(6) Accident statistics are sometimes measured in accident rate per unit distance traveled. If the accident rate on a stretch of a road is 10-3 per mile and you will travel on this road for 5000 miles, what fate awaits you? In particular, how should you interpret such accident statistics? We will examine this problem in later chapters.

(7) In a medical decision analysis journal article, disease transition rate is calculated as follows: n subjects participate in a medical study. In a period of t years, k of the n subjects made a transition from health state x to health state y. The transition rate, r, from state x to state y is computed as: r = . r is interpreted as the transition rate per person per year. Try to understand the method and comment on its appropriateness. We will examine this problem in later chapters.

(8) In earthquake prone California, the following earthquake prediction is frequently made: there is an 80% chance that an earthquake of magnitude 8 or higher on the Richter scale will occur in the next 15 years. What does it mean? What can one say about the chance of a major quake (of magnitude 8 or higher) in the next 5, 10, 20 or 30 years? What model is being used in issuing the prediction statement?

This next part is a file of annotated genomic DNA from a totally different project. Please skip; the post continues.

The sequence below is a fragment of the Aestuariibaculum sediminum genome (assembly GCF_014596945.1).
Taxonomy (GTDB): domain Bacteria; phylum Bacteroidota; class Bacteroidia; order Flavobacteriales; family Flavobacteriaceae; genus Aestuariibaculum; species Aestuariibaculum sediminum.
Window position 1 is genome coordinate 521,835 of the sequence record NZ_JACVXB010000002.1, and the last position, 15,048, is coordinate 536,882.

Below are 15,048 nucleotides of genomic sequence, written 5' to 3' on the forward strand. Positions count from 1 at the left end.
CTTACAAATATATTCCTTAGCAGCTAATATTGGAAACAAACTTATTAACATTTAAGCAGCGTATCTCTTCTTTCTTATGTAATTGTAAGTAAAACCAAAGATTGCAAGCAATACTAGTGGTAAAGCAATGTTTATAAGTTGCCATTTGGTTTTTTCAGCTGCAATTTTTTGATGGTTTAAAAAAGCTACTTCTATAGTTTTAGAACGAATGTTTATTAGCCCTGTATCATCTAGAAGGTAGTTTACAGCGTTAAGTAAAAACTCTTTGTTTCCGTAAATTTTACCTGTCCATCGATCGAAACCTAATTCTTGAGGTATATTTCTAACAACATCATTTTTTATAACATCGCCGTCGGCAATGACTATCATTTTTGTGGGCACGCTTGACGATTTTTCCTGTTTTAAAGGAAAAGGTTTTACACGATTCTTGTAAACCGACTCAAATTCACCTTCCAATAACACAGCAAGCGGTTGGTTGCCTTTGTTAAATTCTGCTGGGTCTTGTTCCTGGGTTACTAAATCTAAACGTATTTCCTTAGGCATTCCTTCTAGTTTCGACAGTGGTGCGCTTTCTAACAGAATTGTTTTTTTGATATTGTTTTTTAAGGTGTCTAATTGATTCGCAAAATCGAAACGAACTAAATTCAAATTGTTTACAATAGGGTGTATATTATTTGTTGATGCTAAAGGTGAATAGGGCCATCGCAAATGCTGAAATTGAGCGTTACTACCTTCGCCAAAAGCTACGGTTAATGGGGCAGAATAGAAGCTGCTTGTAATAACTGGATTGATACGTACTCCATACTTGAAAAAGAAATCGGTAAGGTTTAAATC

(9) " This dam is constructed to withstand a 50-year flood." What does it mean?

(10) In a court of law, the following statements are frequently made:

"Beyond reasonable doubt."
"Preponderance of evidence."

What do they mean to you? How should a juror interpret such instructions from a judge?

(11) Quantifying Probability Expression: How Likely is Likely?

Frederick Mosteller of Harvard University compiled the mean estimates of science writers of their quantitative implications when using verbal probability expressions. We are reproducing Professor Mosteller's research results in the following table. Give it some thoughts and see if they agree with your estimates. These mean estimates are expressed in percents.

(12) After a certain medical treatment (for example, chemotherapy for cancer), the condition is declared to be in remission if it does not reappear after 3 years (for example). What does it mean?

(13) When you decide not to feed the parking meter, what is the appropriate input(s) to your decision problem?

(14) The average driver will experience one accident every five years. How does this statistic apply to you? What else would you like to know in making an insurance purchase decision?

(15) Two people are asked by a third person to guess a number between one and 10. Whoever gets closer to the number chosen by the third person wins. Does the first or the second guesser have the advantage? (Ask Marilyn, 6/25/95)